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The rookie's guide to the NFL Draft

My tips to surviving the stress of draft weekend. Matt Bowen

April 26, 2011
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With the 2011 NFL Draft only days away in New York City, here is my guideline for rookie prospects. What to look for, what to expect and how to handle the stress of the moment—because I was in this exact situation during the 2000 draft.

1. Be realistic: Unless you are Patrick Peterson or Von Miller (along with a select few other top prospects), don't over-hype your own draft stock. If you are told that you will be a second round pick, don’t go crazy if you are still on the board in the third—or even fourth round. The draft isn’t scripted and if your agent, friends or parents think you are a first round pick—you probably aren’t. My experience? I thought (or hoped) that I would be a first day guy (rounds 1-3 at that time), but I waited until the afternoon on Sunday to hear my name called. Forget draft rumors, projections, etc. Because the NFL will decide where you stack up in terms of talent this weekend.

Tom Brady ICONBrady was on the board until pick No.199 in the 2000 NFL Draft.

2. The draft doesn’t forecast the future: There will be plenty of first round picks this Thursday night that will wash out of the NFL in the next three years. That is going to happen. And there will also be multiple players (late picks) that end up having productive careers. Don’t worry about the number next to your name, because where you are drafted doesn’t guarantee you success in the NFL. All it does is get your foot in the door. And as I wrote on Monday in the Chicago Tribune, I went in the 6th round to the Rams at No.198. The pick right after me at No.199? QB Tom Brady to the Patriots. He turned out to be a pretty solid pro.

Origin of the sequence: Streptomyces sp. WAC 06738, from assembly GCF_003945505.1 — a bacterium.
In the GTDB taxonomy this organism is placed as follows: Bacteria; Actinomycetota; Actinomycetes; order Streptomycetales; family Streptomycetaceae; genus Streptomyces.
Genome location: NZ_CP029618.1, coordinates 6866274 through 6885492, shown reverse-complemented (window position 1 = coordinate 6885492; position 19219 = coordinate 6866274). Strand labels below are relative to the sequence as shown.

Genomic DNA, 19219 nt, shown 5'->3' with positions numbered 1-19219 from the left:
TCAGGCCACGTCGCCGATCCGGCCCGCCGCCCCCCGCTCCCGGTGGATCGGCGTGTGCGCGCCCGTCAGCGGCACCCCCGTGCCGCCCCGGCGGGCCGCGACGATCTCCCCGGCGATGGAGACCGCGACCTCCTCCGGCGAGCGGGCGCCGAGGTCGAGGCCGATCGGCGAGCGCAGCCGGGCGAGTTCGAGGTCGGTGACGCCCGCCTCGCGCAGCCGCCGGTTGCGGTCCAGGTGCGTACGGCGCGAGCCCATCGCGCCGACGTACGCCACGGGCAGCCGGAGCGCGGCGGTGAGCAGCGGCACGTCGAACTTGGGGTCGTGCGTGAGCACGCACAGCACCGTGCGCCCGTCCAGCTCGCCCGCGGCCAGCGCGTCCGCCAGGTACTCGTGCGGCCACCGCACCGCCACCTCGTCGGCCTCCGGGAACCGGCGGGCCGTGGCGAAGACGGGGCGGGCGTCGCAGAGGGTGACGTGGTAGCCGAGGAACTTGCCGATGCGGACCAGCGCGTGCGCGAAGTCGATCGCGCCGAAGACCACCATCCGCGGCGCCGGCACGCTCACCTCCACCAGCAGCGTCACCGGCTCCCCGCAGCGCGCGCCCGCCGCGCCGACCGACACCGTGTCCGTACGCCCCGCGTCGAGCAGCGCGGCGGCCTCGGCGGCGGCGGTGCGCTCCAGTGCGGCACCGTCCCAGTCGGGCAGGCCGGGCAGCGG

3. Don’t get jealous: A major, major flaw I had sitting in my parent’s living room on draft weekend. You want to believe that you are better—or more talented—than every player drafted before you.  Look, everyone wants to be one of the first round picks that walks across the stage in the hand picked suits from the power agents.  However, there are only 32 picks in the first round. The money? If you can play and produce in the NFL, you will eventually get paid.

4. Be prepared for anything: I got two phone calls—from two different teams—at the start of the fourth round of the 2000 draft. Both clubs told me to expect a phone call from the head coach, as I was the top player on their draft board. The only problem? Those calls never came. I remember thinking that I was going to be an early 4th round pick, but instead I started looking for a place to vomit.

5. Don't panic:  Easy to say, but even some projected top tier players—such as Green Bay’s Aaron Rodgers—had to sit and wait. Once the fifth round started during the 2000 draft I started to panic. Why am I still on the board? Do I need to buy a new suit for job interviews in the real world? How do I write a resume? All of those thoughts will creep into your head (along with the idea that your career could be finished), but you have to find a way to ride it out. It is going to be stressful and if you saw the “Brady 6” on ESPN, it is almost impossible to contain your emotions.

6. Get ready to work: Maybe the most important aspect to take note of. The reason you were just drafted is to upgrade the roster—and take a veteran’s job. When training camp (eventually) starts, vets will come after you and treat you like a rook. And we all know how many busts there have been in the NFL draft. Continue to train and be ready to play your best football. And be prepared to work and act like a professional athlete. Because that is what you now are. You haven’t “made it” once you are drafted. Instead, it is just the beginning—and you have a lot to prove on Sundays.

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